Crouch, Touch, Pause, Engage
It took an emotional crisis before the former Wales rugby captain Gareth “Alfie” Thomas was able to come out as gay to his wife – at the time he was married to his childhood sweetheart – his family, his teammates and fans. He was the first professional rugby player to do so while still playing the game.
Robin Soans’ verbatim play – an Out of Joint and National Theatre of Wales co-production arriving at the Arcola at the end of a UK tour – does not pull back from showing Thomas at his lowest point, fearing that he’d be outed by the tabloids, standing on a cliff edge wishing things would end. But it also shows the support he received, the love and acceptance.
In truth this feels a bit like two plays uncertainly stitched together, as Soans also interweaves the stories of a number of teenagers from Thomas’ hometown of Bridgend, where a number of young people took their lives in quick succession. These interviews never feel fully integrated into the piece, but rather feel like the beginning of a bigger project about social erosion and exclusion.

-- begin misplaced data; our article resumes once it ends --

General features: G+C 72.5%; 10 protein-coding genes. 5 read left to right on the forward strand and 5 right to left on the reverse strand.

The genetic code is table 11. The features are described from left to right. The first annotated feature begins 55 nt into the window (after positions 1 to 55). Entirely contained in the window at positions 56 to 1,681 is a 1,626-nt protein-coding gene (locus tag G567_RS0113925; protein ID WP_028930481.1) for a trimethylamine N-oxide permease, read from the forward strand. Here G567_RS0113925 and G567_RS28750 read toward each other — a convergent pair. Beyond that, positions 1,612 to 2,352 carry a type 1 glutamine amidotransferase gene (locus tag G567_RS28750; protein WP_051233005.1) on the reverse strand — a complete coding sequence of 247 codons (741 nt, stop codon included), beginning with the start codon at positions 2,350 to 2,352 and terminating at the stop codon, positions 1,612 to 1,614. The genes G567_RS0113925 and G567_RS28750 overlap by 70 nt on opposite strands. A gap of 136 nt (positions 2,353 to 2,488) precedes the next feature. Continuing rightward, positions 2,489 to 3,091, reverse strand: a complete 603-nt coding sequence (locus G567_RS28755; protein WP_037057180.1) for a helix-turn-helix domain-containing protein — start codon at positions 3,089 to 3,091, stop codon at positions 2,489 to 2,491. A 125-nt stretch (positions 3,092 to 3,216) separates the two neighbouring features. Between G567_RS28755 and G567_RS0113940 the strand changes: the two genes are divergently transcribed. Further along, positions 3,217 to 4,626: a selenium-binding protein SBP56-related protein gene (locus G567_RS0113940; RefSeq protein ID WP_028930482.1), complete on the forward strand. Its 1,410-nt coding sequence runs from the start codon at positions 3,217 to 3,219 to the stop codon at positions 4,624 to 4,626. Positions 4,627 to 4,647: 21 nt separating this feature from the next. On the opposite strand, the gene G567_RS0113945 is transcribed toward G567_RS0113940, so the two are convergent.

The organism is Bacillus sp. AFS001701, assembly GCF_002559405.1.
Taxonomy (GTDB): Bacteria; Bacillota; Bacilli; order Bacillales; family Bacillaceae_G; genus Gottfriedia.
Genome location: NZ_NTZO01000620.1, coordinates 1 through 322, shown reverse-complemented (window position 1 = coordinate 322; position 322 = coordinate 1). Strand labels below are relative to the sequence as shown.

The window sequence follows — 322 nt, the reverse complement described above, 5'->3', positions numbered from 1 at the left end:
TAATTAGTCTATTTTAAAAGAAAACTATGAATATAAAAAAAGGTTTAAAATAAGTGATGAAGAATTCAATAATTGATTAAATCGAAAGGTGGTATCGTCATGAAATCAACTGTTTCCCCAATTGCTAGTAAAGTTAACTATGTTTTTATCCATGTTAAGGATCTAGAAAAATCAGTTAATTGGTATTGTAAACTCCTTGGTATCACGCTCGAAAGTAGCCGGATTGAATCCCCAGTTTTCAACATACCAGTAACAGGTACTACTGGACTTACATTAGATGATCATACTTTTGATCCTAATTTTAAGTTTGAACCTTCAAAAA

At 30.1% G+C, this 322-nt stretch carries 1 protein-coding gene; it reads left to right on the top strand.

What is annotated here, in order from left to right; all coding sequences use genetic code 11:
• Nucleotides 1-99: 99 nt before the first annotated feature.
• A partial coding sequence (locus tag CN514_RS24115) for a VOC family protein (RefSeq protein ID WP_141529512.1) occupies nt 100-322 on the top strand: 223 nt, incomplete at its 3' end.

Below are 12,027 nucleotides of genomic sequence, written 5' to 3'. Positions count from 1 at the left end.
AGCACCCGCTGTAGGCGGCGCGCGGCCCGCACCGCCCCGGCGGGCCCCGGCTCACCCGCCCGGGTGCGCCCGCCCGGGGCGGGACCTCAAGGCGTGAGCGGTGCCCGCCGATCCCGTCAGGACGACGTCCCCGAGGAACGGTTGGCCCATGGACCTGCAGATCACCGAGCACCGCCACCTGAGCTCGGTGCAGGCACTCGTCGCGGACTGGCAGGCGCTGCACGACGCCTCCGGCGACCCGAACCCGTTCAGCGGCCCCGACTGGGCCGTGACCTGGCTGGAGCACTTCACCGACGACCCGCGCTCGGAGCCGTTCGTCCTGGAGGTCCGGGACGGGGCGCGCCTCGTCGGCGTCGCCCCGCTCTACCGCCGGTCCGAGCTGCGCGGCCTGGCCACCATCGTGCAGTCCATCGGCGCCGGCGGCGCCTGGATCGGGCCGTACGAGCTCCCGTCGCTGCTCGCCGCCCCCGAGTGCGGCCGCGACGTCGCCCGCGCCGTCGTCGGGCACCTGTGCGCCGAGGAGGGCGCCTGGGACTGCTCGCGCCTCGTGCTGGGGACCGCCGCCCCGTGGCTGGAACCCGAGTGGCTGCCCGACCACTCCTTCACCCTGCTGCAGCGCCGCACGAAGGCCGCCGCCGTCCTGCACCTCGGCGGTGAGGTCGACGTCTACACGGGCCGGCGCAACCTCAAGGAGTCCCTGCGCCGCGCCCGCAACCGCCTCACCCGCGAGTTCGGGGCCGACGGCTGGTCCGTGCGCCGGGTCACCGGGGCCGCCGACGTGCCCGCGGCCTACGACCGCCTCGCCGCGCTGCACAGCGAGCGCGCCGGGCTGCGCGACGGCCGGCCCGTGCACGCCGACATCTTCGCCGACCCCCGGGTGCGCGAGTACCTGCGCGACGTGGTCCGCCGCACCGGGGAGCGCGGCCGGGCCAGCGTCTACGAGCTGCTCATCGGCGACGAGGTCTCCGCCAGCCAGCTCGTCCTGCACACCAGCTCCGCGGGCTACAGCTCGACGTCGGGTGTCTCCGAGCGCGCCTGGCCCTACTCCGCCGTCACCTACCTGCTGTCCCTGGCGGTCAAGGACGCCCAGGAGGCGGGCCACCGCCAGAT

Max Stafford-Clark’s production is, fittingly, a team effort, with all six cast members taking turns to don Thomas’ red jersey and become him. It’s an effective device, enhanced by their strength as performers, and while the two strands of the play never entirely gel together it doesn’t detract from the quiet power of the piece, the funny, warm-hearted and rousing way in which it tells Thomas’ story.
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